They meant it for the best—in the beginning. But time has a way of turning the best intentions into something altogether different.
The local hierarchy met regularly to insure their brotherhood and to support their system of governing the people. Infractions of their club’s rules were reported and recorded with intricate precision. Each member could spot a broken law from a far distance, like an arrow slamming into the intended bulls-eye. They took themselves so seriously, it was joked among the people that one had to break a commandment in order for a Pharisee to smile.
613 regulations. That was the official count to follow as a true legitimate Jew, and the Pharisees knew them all by heart. Tradition was their real god, and, as the spiritual leaders of the time, it was their duty to make sure every Jew obeyed their interpretations of God’s laws. But, like a spiraling leaf falling from lofty heights, their failure to impose over 600 strictures on the common man swirled into heavy burdens.
“Friend, did you tithe those spices before you prepared the meal?” (Rule #476).
“You—over there! How dare you? You just walked two steps over the designated amount on the holy Sabbath. No matter that you were visiting a sick relative—this is forbidden!” (Rule #6).
“Tobias did not properly purify himself before eating yesterday. He did not wash his hands in the prescribed manner. Did you notice he shook the water off his fingers instead of allowing the cup of water to run downward off his fingertips?” (Rule #159).
The Pharisees were like lint police, always looking for specks and making them of greater importance than doing the mercy and love and justice that God desired. They were looked upon as the “politically correct” of the social world; and, like today, these leaders were often hypocrites. They put on a good show of piety and holiness, doing their good deeds to be seen by others. They advertised their holiness by wearing phylacteries on their foreheads and arms (boxes containing Old Testament verses) and long tassels on their robes to prove that they were remembering all of God’s commandments. They exalted themselves.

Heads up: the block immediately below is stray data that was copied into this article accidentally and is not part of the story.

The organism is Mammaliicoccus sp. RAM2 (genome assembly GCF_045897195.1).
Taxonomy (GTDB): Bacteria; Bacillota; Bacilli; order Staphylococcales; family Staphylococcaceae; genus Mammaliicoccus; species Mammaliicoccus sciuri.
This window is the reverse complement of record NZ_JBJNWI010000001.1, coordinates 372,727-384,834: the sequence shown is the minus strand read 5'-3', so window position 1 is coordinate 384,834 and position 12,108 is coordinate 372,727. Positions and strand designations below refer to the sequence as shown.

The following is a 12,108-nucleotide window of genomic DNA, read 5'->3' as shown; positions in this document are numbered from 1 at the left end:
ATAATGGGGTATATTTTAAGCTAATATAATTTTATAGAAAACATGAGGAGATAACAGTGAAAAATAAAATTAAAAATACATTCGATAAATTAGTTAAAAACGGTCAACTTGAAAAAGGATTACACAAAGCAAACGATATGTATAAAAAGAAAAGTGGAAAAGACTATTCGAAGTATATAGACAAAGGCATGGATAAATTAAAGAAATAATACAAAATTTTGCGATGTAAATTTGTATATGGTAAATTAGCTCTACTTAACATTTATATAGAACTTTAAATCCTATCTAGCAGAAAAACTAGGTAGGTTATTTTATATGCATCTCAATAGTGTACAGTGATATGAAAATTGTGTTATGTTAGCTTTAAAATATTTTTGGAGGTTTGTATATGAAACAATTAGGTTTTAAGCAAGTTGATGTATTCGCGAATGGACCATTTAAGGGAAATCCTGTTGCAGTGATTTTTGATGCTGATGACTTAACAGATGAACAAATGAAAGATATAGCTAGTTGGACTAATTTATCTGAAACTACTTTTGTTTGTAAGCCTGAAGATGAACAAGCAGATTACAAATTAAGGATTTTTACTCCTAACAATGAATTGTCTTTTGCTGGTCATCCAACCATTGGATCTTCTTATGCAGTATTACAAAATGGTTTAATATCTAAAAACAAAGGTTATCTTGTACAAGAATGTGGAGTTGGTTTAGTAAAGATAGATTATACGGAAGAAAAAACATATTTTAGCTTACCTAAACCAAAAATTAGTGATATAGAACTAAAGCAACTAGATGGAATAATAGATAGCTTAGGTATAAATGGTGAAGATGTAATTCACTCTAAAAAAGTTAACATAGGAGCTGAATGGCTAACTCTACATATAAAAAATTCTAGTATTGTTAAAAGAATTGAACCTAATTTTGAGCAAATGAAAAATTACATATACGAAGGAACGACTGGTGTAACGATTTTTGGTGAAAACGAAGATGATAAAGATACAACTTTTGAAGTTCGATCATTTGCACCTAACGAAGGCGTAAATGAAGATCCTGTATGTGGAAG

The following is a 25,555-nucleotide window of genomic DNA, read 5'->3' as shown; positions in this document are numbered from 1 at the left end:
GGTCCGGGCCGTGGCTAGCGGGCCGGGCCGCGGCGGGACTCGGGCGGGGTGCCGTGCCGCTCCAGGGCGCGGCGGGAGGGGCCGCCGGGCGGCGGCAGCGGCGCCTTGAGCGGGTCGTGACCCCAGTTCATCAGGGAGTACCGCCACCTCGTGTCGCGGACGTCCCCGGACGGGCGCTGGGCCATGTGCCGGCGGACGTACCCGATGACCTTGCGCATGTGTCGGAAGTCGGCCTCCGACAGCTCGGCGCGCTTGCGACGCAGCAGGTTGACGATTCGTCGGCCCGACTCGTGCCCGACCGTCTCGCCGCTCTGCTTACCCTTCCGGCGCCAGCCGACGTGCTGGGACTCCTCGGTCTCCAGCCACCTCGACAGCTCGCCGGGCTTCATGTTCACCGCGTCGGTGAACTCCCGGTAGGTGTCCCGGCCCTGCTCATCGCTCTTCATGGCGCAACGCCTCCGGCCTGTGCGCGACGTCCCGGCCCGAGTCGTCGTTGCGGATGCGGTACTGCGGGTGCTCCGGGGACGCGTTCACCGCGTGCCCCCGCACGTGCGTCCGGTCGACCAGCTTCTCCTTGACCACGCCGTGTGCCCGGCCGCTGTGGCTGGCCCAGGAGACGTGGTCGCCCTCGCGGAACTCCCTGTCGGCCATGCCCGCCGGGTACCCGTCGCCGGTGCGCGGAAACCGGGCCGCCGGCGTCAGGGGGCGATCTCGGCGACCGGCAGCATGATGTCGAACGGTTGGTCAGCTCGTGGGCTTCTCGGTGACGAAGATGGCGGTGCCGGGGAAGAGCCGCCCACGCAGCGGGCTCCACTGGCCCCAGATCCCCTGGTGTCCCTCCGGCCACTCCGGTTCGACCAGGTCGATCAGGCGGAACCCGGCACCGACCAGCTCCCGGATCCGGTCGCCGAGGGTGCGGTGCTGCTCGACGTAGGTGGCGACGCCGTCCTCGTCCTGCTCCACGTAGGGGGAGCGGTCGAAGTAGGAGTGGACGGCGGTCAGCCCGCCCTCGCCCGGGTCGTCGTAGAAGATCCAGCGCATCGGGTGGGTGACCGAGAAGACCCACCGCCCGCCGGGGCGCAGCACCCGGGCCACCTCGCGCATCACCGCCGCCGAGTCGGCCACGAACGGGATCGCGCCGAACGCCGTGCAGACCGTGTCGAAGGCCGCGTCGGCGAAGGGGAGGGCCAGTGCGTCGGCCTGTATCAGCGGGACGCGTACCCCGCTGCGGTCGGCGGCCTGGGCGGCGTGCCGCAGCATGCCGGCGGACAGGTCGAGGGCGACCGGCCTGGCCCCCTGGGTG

Jews considered the Pharisees religious fakes because the “religious leaders” maximized the 613 rules of the Old Testament while neglecting the more important issues of love, of mercy, and of justice that God really wanted. They were seen as arrogant, self-righteous, and judgmental.
“Remember, friend, you are not pleasing God if you are not obeying the holy 613.”
The whole Pharisaical premise was flawed and evolved into a fiasco of pretended shepherding of the common people because it was based on a power struggle to lift themselves up by tearing others down. The Pharisees needed to make themselves important because of the poverty of their souls. They had a zeal for God, but took the easier route of following the designated 613 in the absence of a changed heart full of compassion and mercy. It was easier to walk away from an act of charity out of pious religiosity than to deal with the problem out of love.
Jesus criticized the Pharisees because they were hypocritical, imposing heavy loads of guilt upon the people when they themselves were not willing to lift a finger to move them. In today’s world, we can identify political, social, or spiritual leaders who have the same mentality as the Pharisees of old. Their programs to assist the poor and needy are many, but so convoluted that it takes a rocket scientist to understand the pages and pages of legalistic nonsense they bring before the common man. More power, more money for funding, more acclaim pollutes their agendas, turning their safety nets into crutches for the poor among us, binding up the real gaping wounds with band-aids, and becoming heroes in the process.
Debacles are cloaked in the guise of serving others, when, in truth they are many times just a means of edification and hidden objectives for the leaders themselves. Over time, we may be able to see through their facades before we become dedicated followers to their warped positions, but many times, the damage is so widespread, exposing the truth is like trying to put out a fire with a child’s squirt gun. Ineffectiveness is garbed in sheep’s clothing so thick, the real culprits are difficult to detect, and scapegoats are selected to take the blame for others' failures.
Let us not be guilty of complicating the simple.
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